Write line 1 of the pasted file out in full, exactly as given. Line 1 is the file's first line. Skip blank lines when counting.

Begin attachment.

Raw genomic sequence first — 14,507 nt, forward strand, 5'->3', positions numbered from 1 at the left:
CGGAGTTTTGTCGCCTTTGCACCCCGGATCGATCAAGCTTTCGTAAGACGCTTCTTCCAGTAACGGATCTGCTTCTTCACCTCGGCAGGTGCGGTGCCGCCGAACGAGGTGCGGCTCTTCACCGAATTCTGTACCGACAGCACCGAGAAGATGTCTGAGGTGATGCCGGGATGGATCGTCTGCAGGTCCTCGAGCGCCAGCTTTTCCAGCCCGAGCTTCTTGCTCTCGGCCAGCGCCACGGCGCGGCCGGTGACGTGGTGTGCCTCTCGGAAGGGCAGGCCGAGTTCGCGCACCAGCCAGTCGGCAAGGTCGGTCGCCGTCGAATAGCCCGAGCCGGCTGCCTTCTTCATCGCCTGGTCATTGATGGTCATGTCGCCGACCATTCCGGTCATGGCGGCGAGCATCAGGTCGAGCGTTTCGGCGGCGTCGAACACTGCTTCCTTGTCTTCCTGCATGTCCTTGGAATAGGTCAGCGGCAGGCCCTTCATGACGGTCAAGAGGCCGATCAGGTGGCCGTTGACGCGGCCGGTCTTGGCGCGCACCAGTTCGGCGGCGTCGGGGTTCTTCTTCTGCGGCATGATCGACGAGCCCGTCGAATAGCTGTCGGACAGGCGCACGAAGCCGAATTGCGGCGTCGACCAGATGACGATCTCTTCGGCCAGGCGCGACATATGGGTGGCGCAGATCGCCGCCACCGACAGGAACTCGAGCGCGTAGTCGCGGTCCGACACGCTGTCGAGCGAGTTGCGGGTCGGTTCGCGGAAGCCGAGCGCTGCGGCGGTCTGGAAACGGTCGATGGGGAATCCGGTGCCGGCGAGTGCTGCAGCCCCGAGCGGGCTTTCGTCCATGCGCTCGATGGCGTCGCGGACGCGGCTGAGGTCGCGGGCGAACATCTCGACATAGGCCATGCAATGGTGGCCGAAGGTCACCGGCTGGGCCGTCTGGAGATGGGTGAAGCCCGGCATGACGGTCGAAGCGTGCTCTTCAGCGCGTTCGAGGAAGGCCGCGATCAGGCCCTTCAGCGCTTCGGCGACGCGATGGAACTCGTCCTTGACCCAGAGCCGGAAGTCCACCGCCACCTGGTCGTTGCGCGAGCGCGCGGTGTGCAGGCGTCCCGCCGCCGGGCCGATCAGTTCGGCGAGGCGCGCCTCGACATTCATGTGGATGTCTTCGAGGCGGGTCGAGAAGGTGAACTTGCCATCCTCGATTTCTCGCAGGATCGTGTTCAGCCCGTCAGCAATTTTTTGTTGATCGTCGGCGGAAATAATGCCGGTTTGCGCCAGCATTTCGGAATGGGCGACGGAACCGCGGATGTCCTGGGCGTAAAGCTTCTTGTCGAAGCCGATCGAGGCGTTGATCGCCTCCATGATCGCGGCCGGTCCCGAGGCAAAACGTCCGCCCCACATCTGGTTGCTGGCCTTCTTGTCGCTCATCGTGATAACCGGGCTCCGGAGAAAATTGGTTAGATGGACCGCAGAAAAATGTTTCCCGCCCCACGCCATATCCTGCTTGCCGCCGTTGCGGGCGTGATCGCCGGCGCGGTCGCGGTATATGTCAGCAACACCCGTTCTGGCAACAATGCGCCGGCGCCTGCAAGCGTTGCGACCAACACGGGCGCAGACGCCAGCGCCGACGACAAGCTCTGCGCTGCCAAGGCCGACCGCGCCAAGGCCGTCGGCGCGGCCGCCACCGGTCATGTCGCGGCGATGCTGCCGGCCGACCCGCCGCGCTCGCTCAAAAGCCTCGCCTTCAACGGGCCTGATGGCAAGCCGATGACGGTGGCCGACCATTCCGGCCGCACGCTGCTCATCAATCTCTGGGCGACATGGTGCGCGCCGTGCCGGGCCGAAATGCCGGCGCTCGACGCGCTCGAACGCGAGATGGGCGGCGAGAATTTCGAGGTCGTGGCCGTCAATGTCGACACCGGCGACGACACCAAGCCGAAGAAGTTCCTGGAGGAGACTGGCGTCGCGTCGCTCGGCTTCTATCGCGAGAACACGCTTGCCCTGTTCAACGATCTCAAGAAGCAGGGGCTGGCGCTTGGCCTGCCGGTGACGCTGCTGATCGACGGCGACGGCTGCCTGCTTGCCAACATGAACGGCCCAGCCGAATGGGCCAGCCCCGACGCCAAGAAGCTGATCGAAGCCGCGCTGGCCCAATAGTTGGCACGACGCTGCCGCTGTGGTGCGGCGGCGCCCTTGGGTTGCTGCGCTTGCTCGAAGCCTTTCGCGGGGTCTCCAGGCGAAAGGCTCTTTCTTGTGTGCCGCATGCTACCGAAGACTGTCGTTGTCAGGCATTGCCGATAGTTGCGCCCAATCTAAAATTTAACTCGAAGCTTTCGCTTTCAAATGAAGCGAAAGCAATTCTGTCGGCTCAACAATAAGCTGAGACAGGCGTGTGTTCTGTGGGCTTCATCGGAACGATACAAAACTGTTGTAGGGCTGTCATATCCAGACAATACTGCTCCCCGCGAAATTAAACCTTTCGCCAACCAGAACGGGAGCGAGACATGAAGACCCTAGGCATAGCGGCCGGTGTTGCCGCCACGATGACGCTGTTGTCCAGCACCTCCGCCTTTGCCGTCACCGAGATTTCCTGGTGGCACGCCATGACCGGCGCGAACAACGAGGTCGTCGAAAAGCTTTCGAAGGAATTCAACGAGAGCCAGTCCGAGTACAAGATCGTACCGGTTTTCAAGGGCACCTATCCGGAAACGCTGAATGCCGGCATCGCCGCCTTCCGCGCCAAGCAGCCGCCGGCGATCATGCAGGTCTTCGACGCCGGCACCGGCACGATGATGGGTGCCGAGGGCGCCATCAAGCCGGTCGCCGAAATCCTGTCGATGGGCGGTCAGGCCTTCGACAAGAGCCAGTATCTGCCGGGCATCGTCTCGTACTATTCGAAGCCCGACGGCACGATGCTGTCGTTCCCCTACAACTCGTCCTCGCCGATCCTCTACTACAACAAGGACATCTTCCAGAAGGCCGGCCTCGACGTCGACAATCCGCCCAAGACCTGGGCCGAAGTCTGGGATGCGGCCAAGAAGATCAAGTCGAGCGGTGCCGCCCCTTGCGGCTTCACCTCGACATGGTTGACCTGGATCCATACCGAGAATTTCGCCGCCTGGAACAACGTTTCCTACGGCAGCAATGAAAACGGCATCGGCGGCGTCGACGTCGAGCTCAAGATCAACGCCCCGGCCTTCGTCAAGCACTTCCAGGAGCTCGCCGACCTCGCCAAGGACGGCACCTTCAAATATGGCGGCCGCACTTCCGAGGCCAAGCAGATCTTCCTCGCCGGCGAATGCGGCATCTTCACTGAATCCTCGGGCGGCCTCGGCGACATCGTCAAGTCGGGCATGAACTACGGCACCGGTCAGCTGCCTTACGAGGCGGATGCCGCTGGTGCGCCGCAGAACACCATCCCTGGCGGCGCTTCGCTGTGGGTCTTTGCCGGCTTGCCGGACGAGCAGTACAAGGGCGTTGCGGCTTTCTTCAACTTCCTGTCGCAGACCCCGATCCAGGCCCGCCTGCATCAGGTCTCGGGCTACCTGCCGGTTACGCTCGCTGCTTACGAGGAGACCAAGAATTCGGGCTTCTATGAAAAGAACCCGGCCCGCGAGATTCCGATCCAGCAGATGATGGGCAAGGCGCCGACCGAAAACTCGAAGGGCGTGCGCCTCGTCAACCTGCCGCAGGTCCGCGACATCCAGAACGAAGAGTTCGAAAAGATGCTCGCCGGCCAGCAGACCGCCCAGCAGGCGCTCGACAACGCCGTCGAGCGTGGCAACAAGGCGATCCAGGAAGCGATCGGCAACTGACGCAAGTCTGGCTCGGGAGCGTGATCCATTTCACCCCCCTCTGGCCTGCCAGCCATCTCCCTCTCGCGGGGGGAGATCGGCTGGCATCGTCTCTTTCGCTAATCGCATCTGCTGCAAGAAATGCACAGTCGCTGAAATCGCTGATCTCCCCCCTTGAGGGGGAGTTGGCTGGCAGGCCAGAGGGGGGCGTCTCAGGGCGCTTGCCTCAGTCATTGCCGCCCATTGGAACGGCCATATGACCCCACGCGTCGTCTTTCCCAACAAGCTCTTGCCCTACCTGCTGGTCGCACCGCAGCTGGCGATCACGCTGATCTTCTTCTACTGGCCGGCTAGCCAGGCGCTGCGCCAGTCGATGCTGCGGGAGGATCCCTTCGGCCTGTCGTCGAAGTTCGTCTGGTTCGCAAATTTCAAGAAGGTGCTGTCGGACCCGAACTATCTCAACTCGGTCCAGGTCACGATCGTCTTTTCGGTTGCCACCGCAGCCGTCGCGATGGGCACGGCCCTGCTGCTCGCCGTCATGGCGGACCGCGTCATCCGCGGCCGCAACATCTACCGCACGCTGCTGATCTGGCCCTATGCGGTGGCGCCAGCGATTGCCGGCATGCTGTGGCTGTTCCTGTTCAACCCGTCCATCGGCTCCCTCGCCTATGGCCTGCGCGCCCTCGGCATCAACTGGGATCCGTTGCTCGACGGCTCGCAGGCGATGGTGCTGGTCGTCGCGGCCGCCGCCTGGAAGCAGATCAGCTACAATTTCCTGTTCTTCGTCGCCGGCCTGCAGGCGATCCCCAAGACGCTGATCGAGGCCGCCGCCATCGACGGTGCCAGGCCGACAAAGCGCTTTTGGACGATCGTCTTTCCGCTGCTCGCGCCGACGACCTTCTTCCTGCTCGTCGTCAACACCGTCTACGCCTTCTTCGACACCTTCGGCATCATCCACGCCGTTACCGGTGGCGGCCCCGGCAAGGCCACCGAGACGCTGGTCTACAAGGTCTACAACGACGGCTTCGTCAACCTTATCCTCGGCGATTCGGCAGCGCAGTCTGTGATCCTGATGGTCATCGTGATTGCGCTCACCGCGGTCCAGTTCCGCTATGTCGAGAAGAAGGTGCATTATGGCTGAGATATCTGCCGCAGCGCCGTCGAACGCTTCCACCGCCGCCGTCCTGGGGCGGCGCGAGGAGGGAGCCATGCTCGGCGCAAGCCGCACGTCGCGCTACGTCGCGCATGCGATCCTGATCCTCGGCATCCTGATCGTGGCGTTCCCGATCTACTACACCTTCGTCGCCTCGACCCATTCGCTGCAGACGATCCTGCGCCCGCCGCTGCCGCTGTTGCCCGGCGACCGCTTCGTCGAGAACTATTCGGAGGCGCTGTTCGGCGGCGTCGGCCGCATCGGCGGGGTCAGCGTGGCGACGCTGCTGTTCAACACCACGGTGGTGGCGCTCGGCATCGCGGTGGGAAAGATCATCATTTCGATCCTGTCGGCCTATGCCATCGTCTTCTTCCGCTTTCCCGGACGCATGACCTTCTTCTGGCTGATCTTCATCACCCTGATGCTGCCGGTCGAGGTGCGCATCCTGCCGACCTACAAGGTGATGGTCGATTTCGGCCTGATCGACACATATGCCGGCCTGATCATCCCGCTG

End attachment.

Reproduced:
Raw genomic sequence first — 14,507 nt, forward strand, 5'->3', positions numbered from 1 at the left: